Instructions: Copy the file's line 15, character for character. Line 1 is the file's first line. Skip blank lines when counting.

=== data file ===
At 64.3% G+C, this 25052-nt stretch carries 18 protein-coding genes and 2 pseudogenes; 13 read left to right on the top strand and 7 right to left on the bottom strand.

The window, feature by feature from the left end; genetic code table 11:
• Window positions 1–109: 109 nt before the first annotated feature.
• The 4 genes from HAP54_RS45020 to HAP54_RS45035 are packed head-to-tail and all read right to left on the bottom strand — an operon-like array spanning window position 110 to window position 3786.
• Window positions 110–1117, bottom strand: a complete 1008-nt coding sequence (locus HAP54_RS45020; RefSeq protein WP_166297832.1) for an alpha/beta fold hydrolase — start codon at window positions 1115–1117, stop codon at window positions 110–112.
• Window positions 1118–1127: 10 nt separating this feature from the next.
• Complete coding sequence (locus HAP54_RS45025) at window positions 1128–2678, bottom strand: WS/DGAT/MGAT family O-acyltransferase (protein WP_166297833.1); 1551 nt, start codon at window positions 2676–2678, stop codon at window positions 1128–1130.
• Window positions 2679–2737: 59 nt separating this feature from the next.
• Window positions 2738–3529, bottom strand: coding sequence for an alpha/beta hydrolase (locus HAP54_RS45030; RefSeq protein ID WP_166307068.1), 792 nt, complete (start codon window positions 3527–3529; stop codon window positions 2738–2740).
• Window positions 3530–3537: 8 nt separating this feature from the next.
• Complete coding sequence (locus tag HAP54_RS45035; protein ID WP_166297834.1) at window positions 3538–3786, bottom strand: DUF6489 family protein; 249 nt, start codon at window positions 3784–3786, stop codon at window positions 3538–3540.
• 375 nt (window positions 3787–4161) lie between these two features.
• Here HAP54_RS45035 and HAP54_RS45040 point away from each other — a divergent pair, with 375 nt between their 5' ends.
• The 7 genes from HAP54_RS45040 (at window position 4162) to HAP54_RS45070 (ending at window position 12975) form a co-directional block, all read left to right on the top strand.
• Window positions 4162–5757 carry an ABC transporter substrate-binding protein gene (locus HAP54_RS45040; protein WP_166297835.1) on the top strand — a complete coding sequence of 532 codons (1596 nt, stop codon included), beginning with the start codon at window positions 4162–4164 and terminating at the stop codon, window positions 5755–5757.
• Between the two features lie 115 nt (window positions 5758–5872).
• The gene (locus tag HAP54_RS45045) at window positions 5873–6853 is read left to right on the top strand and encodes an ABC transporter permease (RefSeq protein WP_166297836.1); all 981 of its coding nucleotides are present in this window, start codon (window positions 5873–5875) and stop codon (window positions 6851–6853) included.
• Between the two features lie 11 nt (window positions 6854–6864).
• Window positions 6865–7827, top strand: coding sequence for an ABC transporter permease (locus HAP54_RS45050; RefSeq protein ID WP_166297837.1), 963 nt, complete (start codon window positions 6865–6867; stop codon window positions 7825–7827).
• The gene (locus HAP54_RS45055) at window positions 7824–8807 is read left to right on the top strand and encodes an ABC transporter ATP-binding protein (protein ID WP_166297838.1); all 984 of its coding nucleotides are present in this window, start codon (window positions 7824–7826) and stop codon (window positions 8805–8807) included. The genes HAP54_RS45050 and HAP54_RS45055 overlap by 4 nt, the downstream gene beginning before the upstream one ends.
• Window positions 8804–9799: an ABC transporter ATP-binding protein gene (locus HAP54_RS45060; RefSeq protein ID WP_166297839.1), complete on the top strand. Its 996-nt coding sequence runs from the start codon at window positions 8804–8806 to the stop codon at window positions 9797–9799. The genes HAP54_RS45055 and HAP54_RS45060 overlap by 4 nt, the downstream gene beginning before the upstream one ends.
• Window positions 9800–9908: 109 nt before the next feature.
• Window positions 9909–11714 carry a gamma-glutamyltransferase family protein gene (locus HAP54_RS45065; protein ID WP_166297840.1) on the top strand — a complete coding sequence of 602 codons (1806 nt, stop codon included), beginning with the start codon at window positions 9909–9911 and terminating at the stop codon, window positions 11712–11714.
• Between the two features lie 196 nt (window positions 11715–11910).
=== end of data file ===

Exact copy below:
• Window positions 4162–5757 carry an ABC transporter substrate-binding protein gene (locus HAP54_RS45040; protein WP_166297835.1) on the top strand — a complete coding sequence of 532 codons (1596 nt, stop codon included), beginning with the start codon at window positions 4162–4164 and terminating at the stop codon, window positions 5755–5757.